I was wondering if increased granularity of measurement and calibration of the grayscale would improve performance. For example, when using the Lumagen I have never seen any improvement in going from 12-point to 21-point grayscale.
I decided the give this a comprehensive test. Using the AccuPel 5000 and its associated desktop application I was able to put together a comprehensive suite of test patterns in a few minutes. I included every single 8-bit point from video white down to 10% stimulus. That's digital 235 down to 38, or 197 discreet points, approximately one test pattern for every 0.4% of stimulus. This exceeds by a large margin any level of grayscale granularity offered in any calibration package. The best I know of is the Lumagen's 21-point (5% increments).Methodology
I started by doing a manual 11-point calibration. This allowed me to get all of the measured dE values at 1.4 or below. These calibrated points are shown in red below.
Next, I ran the 197-point suite of AccuPel test patterns, measuring at each level and recording and then exporting the xyY values using ChromaPure's Raw Data module. These measured points are shown in green below.
Finally, I plotted the the red and green points on the same graph to see if the measured values deviated meaningfully from the calibrated points. If they did, then that would show conclusively that an 11-point calibration lacks sufficient granularity and you need to calibrate at more points. If it didn't, then that would show conclusively that going beyond 11-point calibration (at least with the Lumagen) would provide no value.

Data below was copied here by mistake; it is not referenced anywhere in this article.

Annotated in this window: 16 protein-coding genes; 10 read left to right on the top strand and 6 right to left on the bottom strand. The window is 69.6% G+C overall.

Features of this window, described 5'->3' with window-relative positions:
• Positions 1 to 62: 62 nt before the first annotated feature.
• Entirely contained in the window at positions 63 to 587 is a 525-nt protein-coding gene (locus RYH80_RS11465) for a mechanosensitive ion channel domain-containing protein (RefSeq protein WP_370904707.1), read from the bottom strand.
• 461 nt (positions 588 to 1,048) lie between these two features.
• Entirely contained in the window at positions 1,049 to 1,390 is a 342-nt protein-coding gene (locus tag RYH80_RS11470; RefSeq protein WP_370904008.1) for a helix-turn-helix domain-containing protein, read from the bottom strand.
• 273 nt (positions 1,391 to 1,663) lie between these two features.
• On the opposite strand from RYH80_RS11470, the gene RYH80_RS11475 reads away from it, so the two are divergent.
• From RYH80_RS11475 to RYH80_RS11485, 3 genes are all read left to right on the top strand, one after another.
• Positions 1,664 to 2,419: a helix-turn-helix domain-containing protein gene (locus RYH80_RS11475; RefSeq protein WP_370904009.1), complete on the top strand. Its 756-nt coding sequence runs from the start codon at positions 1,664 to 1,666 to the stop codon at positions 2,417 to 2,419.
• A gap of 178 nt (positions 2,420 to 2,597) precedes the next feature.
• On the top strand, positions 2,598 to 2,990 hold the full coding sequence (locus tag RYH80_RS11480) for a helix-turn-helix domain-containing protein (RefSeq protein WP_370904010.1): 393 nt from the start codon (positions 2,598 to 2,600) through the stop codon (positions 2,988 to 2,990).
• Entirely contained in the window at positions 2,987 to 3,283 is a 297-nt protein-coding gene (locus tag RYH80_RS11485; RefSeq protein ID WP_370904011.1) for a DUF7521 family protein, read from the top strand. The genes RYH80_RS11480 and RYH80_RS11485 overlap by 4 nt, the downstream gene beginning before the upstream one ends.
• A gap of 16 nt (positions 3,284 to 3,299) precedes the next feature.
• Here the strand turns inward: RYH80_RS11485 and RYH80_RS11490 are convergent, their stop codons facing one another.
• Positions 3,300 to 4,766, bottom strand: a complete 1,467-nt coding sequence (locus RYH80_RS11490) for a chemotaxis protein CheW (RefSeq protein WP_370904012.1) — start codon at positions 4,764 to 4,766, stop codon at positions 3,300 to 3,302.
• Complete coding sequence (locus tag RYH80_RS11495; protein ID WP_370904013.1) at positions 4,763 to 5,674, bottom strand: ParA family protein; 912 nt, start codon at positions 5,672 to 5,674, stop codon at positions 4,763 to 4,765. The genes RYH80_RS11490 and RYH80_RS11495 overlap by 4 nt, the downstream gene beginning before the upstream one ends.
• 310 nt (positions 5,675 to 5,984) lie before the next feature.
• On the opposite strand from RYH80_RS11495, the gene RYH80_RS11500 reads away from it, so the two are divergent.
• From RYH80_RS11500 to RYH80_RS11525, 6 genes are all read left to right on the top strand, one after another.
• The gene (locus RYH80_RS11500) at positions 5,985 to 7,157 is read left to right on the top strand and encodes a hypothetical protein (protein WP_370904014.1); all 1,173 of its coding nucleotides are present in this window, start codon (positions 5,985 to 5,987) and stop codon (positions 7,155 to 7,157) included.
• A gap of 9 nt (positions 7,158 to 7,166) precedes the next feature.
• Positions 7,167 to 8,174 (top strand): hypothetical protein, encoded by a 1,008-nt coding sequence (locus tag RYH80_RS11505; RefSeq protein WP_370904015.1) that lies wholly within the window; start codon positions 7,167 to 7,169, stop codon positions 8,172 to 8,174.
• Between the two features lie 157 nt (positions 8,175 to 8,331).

The results were interesting and not exactly what I expected. Here's the first test.11-Point Calibration
As you can see, down to 20% stimulus the measured points fell--with a very few exceptions--within the desired dE range. This shows that additional calibration points--increased granularity--would have served no purpose. However, it also shows that below 20%, the calibration falls apart. 15 of the 22 measured points between 20% and 10% had dE values in the 3-6 range. This suggests that increased granularity would be useful at the very low end.
Next, I repeated the measurements between 20% and 10%, digital 60-38, after adding an additional calibration point at 15%. Since I had already calibrated and measured the points above 20% and saw no issues, there was no reason to measure and calibrate these again in 5% increments.21-Point Calibration
As you can see, although this improved performance between 20% and 10%--now there are only 10 points above the desired dE range--it still shows that the calibration did not hold very well at the very low end.Conclusions
For the great majority of the video range, calibrating grayscale at 5% increments offers no improvement over 10% increments. However, below 20% additional points of calibration would seem to be worthwhile. Nonetheless, the available 5% increments are just not sufficient in this regard.
If technically feasible at a reasonable level of effort, I would like to see the Lumagen 21-point calibration in 5% increments (in which most of the effort is wasted) replaced with a 15-point suite of readings where 10% increments are used above 20% and 2.5% increments are used from between 20% and 5%. Readings below 5% simply are not practical.
This suite of test patterns and calibration points would run faster than the current 21-point system and offer better results.
I invite anyone who wants to spend about an hour on this to attempt to repeat my results. It is always possible that they are the consequence of some strange characteristic of the display I measured--a Sony LED--but I doubt this. I chose a LED because they offer exceptionally stable light sources.